The Opportunities of Self-Publishing E-Books—Tips From the San Francisco Writers Conference

(GLA Blog homepage image for this column copyright to ArtStudio23.com)

With each passing year, the prevalence of self publishing topics at writing conferences continues to grow.  The 2012 San Francisco Writers Conference held true to that trend. By my count, one-sixth of the seminars centered around the topic of self-publishing.

The anticipated industry evolution is no longer coming; it’s here. Data provided by leading experts speaking at the conference like Mark Coker, founder of Smashwords, is clear: 2011 saw explosive growth on the topic of how to sell more ebooks and 2012 is forecasted as another record breaking year. So when I saw a seminar about the transition from traditional publishing to self publishing on the conference agenda, I arranged my schedule accordingly.  Evidently, so did many others; the venue was standing room only.  A sign of the times.

 

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Guest column by Joan Swan, who was the winner of the GLA Blog
giveaway of a free pass the 2012 San Francisco Writers Conference.
Joan is a triple RWA® Golden Heart finalist and writes sexy romantic
suspense with a paranormal twist. Her debut novel with Kensington
Brava, FEVER, releases February 28, 2012.
She lives on the
California central coast with her husband and two daughters.
See her author website here.

 

I was not disappointed. This discussion was one of the most enlightening at the conference. This panel of three New York published romance authors offered unique views and provided a nuts-and-bolts reality of the challenging choice to self-publish a book. (Make sure that before you choose to self-publish, you edit your manuscript.)

FROM MODERATE ADVANCES TO $1 MILLION

Bella Andre has written for many of the big six in New York. A year and a half ago, she wanted to write a spin-off story to one of her print novels that readers had requested for five years, which led her into the self publishing arena. Today, Bella has 12 self-published books that she has translated into five languages and 29 contractors working for her worldwide. Her highest advance from a New York house during her traditionally published career was $33,000. Last year she made over $1 million dollars in self publishing, selling 400,000 ebooks.

There are many aspects of self publishing that mesh with Bella’s entrepreneurial spirit, but in addition to enjoying running her own business, she loves the freedom to write whatever sounds like it will be the most fun. Currently, Bella is in the midst of an eight-book series about the Sullivan family. “Like many long running series, each sibling has a book. When I’m self publishing, it’s up to me if I want to get behind a big, long-term project like this. So far, it’s worked out beautifully and I’m thrilled to see my readers grow more and more excited about each book in the series.”

THE POTENTIAL OF SELF-PUBLISHING YOUR BACKLIST

For another author, self-publishing offered an additional benefit: breathing life back into titles New York publishers had stopped printing. Barbara Freethy has written romance novels for 20 years. In 2011, she decided to self-publish her backlist. (When a book goes out of print, the rights return to the author and they are free to reprint or resell the work.) But until now, authors didn’t have the means to redistribute their novels to readers in an affordable manner, so hundreds of thousands of wonderful stories languished.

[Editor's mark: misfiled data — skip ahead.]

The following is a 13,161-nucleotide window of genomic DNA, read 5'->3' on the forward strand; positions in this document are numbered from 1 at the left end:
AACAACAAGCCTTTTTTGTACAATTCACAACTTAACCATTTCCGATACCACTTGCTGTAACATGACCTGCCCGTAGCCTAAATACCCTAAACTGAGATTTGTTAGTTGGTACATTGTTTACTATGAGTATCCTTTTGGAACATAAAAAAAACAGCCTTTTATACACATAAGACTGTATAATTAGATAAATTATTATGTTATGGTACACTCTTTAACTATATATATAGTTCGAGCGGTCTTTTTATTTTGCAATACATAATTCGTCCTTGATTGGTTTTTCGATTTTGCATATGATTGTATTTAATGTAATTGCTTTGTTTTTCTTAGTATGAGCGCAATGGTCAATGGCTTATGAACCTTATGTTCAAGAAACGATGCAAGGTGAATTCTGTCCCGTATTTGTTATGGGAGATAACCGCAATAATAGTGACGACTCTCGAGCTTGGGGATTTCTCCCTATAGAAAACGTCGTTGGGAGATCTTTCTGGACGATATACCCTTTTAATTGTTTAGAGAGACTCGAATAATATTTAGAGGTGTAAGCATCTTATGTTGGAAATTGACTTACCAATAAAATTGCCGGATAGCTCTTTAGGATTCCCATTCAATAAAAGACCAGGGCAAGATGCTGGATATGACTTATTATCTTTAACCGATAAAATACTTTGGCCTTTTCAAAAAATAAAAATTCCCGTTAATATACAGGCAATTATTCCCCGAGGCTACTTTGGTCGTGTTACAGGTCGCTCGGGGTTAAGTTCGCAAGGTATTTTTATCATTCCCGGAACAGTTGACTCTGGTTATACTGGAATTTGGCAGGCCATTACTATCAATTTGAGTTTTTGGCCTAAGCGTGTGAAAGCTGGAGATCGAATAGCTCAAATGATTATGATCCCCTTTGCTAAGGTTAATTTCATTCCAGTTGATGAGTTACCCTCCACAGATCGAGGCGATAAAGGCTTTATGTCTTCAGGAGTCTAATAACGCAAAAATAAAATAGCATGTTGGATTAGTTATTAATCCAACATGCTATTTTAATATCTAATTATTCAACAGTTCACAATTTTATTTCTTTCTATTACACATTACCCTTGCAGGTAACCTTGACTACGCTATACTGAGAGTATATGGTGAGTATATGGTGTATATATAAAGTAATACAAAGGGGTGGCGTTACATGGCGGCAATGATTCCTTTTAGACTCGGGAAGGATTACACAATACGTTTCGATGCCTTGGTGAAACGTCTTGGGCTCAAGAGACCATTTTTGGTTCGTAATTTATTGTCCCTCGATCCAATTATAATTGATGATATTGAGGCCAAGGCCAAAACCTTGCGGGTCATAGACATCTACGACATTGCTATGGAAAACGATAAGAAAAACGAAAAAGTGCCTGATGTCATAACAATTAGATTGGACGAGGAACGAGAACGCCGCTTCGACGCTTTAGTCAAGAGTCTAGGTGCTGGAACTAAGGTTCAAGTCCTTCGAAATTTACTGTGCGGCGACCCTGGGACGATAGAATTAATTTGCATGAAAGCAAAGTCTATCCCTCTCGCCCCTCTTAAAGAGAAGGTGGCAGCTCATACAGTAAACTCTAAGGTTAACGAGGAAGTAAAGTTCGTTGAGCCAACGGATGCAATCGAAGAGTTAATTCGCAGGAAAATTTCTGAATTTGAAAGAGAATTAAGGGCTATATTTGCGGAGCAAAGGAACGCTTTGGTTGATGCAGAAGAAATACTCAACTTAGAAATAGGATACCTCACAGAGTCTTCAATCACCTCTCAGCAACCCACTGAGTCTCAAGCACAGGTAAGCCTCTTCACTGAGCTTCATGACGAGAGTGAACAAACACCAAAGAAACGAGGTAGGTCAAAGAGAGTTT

Not Barbara’s. Of the 17 titles she revived, nine hit the USA Today and New York Times bestsellers list. She has sold 1.4 million ebooks with a unit price of between $1.99 and $5.99. You do the math. Barbara is now self-publishing ebook originals. Her first book, A SECRET WISH, book one in her Wish Series was just released and hit #1 on Barnes & Noble’s Top 100. She has also just released three foreign editions in French, German and Spanish of some of her most popular titles.

OPPORTUNITIES OVERSEAS

Which brings me to our third author on the panel and the topic of global self publishing. Elizabeth Jennings also writes romance for New York and has a unique European view of the international market from her home in Italy as the president of the International Women’s Fiction Festival, an organization which focuses on the future of publishing worldwide.

She explained how self-published authors benefit from fewer obstacles in foreign distribution, allowing their work to reach a wider audience faster. This opens a literal world of opportunities that would otherwise be limited at best. Elizabeth echoes industry professionals like Mike Coker, when she explains that while America has fueled the digital revolution, the rest of the world is positioning itself to launch in our path. She best described the vast potential in global self publishing as, “…the crest of a tsunami.”

The industry is in flux, creating an atmosphere of restlessness. As these authors have demonstrated, we each have a choice in how we react to the changes. With continued guidance from pioneers like these and open communication paths throughout the industry, transitioning into the future of publishing has phenomenal potential.

Catch the wave.

 

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